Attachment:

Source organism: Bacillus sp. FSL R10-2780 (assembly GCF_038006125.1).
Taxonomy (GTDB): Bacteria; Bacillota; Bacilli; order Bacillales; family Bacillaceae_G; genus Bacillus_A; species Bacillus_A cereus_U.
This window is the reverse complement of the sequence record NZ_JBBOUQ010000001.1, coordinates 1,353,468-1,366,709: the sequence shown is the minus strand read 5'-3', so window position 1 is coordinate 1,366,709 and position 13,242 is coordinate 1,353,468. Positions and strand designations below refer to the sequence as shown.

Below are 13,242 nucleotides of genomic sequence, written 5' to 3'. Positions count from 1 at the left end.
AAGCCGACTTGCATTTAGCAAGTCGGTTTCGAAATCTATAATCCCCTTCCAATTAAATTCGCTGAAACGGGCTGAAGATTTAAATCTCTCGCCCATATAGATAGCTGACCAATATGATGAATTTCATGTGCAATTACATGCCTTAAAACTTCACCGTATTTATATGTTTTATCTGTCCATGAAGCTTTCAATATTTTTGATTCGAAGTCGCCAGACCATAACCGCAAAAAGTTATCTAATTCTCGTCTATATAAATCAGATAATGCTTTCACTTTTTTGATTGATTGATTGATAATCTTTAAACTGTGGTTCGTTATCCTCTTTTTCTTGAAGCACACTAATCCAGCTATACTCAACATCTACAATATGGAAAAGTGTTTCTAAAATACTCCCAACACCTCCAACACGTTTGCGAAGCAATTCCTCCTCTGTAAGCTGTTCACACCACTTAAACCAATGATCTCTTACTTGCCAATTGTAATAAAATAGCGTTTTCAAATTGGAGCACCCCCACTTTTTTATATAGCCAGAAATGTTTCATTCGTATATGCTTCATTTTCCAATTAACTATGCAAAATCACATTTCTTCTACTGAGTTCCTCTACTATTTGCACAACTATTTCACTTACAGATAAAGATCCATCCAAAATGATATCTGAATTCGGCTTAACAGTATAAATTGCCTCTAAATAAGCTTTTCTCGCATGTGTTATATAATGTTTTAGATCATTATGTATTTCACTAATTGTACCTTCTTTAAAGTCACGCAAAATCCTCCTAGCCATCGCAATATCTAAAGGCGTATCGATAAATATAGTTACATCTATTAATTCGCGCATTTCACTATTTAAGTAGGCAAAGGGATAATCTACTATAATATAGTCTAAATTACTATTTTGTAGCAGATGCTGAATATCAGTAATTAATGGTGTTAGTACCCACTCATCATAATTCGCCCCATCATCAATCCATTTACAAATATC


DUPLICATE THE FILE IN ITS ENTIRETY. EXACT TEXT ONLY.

Source organism: Bacillus sp. FSL R10-2780 (assembly GCF_038006125.1).
Taxonomy (GTDB): Bacteria; Bacillota; Bacilli; order Bacillales; family Bacillaceae_G; genus Bacillus_A; species Bacillus_A cereus_U.
This window is the reverse complement of the sequence record NZ_JBBOUQ010000001.1, coordinates 1,353,468-1,366,709: the sequence shown is the minus strand read 5'-3', so window position 1 is coordinate 1,366,709 and position 13,242 is coordinate 1,353,468. Positions and strand designations below refer to the sequence as shown.

Below are 13,242 nucleotides of genomic sequence, written 5' to 3'. Positions count from 1 at the left end.
AAGCCGACTTGCATTTAGCAAGTCGGTTTCGAAATCTATAATCCCCTTCCAATTAAATTCGCTGAAACGGGCTGAAGATTTAAATCTCTCGCCCATATAGATAGCTGACCAATATGATGAATTTCATGTGCAATTACATGCCTTAAAACTTCACCGTATTTATATGTTTTATCTGTCCATGAAGCTTTCAATATTTTTGATTCGAAGTCGCCAGACCATAACCGCAAAAAGTTATCTAATTCTCGTCTATATAAATCAGATAATGCTTTCACTTTTTTGATTGATTGATTGATAATCTTTAAACTGTGGTTCGTTATCCTCTTTTTCTTGAAGCACACTAATCCAGCTATACTCAACATCTACAATATGGAAAAGTGTTTCTAAAATACTCCCAACACCTCCAACACGTTTGCGAAGCAATTCCTCCTCTGTAAGCTGTTCACACCACTTAAACCAATGATCTCTTACTTGCCAATTGTAATAAAATAGCGTTTTCAAATTGGAGCACCCCCACTTTTTTATATAGCCAGAAATGTTTCATTCGTATATGCTTCATTTTCCAATTAACTATGCAAAATCACATTTCTTCTACTGAGTTCCTCTACTATTTGCACAACTATTTCACTTACAGATAAAGATCCATCCAAAATGATATCTGAATTCGGCTTAACAGTATAAATTGCCTCTAAATAAGCTTTTCTCGCATGTGTTATATAATGTTTTAGATCATTATGTATTTCACTAATTGTACCTTCTTTAAAGTCACGCAAAATCCTCCTAGCCATCGCAATATCTAAAGGCGTATCGATAAATATAGTTACATCTATTAATTCGCGCATTTCACTATTTAAGTAGGCAAAGGGATAATCTACTATAATATAGTCTAAATTACTATTTTGTAGCAGATGCTGAATATCAGTAATTAATGGTGTTAGTACCCACTCATCATAATTCGCCCCATCATCAATCCATTTACAAATATC